CORRECTED-UPDATE 1-White House says didn't heavily edit Benghazi talking points

(Changes to consulate from conflict in fourth paragraph)

ABOARD AIR FORCE ONE, Nov 17 (Reuters) - The White House did

not heavily alter talking points about the attacks on a U.S.

diplomatic mission in Libya, an official said on Saturday.

"If there were adjustments made to them within the

intelligence community, that's common, and that's something they

would have done themselves," Ben Rhodes, deputy national

security adviser, told reporters. "The only edit ... made by the

White House was the factual edit as to how to refer to the


After a closed-door hearing with former CIA Director David

Petraeus on Friday, Republican Representative Peter King said

that unclassified talking points prepared by the CIA for use by

lawmakers about the Sept. 11 attack originally pointed

specifically to al Qaeda involvement. King said they were edited

before being cleared for use.

Rhodes said the White House, and also the State Department,

changed references to the diplomatic facility as a "consulate,"

"because the consulate in Benghazi was not formally a consulate.

Other than that we worked off the points that were provided by

the intelligence community, so I can't speak to any other edits

that may have been made."

The assault on the U.S. mission and nearby CIA annex in

Benghazi has turned into a flash point between Democratic

President Barack Obama and Republicans.

Republicans accuse the White House and in particular the

U.S. ambassador to the United Nations, Susan Rice, of misleading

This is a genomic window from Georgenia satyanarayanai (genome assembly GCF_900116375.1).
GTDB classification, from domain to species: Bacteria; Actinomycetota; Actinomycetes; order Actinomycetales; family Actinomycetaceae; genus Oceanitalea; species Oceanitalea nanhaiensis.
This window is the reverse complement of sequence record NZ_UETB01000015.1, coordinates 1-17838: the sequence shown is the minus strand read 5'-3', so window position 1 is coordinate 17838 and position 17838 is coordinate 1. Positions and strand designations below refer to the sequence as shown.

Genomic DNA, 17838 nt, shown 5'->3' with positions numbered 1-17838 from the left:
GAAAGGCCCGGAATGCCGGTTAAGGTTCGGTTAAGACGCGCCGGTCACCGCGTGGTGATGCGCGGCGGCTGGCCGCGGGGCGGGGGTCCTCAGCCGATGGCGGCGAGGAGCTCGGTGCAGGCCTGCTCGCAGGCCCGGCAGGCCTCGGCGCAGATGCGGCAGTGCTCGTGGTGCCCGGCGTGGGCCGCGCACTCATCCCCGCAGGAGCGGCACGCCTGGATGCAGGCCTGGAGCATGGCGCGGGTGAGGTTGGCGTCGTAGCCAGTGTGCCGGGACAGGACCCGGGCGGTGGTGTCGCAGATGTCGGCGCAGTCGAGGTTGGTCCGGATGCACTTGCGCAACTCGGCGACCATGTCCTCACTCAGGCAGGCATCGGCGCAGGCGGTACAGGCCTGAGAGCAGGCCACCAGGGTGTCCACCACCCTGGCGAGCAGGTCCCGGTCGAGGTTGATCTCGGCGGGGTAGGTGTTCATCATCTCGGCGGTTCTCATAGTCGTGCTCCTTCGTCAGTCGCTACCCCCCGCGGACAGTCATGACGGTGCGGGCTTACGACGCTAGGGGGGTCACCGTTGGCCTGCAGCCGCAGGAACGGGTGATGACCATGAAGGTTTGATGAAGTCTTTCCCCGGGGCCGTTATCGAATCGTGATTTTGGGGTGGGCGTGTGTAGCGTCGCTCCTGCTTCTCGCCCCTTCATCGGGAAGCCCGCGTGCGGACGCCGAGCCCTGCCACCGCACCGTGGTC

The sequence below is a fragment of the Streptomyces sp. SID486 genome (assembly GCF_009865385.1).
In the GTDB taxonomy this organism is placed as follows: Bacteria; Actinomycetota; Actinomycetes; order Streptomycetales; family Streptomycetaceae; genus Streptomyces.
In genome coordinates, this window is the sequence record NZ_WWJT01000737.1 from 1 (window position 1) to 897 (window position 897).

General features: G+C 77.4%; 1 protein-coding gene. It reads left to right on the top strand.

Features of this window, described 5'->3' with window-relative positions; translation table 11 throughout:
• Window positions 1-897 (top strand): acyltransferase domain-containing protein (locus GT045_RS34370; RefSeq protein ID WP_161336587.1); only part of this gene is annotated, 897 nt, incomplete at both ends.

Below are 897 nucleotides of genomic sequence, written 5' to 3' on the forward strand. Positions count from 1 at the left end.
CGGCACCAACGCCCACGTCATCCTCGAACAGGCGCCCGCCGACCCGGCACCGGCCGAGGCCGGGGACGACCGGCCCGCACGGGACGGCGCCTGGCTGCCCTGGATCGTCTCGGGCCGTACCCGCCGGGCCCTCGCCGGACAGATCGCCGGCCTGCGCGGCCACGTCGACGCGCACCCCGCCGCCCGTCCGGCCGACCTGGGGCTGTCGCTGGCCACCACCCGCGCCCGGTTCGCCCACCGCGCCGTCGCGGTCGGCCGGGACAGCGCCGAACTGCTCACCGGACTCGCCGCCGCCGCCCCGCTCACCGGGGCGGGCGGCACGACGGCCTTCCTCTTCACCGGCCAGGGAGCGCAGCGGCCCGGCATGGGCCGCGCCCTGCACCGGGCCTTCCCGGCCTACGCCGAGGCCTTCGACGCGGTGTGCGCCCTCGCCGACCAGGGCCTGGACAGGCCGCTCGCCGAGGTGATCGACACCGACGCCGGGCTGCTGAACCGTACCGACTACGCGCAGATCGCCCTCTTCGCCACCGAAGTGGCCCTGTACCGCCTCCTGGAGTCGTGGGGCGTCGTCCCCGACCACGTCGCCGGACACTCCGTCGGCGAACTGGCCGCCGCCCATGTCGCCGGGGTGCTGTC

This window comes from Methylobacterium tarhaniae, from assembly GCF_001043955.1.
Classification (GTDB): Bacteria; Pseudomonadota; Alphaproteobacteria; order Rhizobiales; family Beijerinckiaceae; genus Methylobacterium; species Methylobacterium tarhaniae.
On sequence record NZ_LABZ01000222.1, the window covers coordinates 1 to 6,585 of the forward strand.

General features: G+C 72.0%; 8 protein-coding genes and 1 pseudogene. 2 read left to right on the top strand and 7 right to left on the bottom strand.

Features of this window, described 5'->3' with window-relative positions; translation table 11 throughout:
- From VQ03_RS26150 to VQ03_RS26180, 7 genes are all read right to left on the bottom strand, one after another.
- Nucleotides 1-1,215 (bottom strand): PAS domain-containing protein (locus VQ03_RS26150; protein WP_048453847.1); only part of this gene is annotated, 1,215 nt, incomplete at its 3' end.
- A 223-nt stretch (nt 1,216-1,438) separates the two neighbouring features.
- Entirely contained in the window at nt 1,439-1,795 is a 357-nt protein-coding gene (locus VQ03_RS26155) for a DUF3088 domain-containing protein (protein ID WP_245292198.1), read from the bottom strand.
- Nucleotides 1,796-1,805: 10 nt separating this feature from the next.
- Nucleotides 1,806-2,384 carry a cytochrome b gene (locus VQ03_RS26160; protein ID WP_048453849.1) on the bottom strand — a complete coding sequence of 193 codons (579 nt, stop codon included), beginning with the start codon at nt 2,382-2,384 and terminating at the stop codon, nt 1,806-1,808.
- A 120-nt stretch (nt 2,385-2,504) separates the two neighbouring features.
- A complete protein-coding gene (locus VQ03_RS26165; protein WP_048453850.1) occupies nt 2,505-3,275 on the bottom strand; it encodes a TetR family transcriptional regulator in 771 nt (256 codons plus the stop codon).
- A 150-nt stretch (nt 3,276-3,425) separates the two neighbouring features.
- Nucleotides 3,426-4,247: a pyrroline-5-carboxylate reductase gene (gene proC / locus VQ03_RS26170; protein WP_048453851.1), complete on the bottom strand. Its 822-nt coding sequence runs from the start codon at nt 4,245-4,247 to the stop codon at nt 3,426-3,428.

the public just after the attack by suggesting the assault was a

spontaneous act instead of a planned terrorist operation. The

Obama administration denies misleading anyone and says it

discussed information about the Benghazi tragedy as it came in.

" What I can say is those points, and what Susan said,

indicated that we believed extremists were involved in this

attack," Rhodes said.

When asked on Fox News on Saturday who might have made the

edits, King said he did not know.

"That's why it's important to find out why it was done. It

could be anywhere in the Defense Department, the State

Department, the Justice Department, the White House," King said.

"(We need) to find out why it was done, what the purpose of it


He added: "I have my own beliefs, that for whatever reasons,

the administration honestly believes that the war against al

Qaeda is pretty much over and that's the message that they

wanted to present. But on the other hand, they may have some

valid reason. I think we have to look at it."

(Reporting By Jeff Mason, Additional reporting by Doug Palmer

in Washington, Writing by Lisa Lambert; Editing by Bill Trott

and Eric Walsh)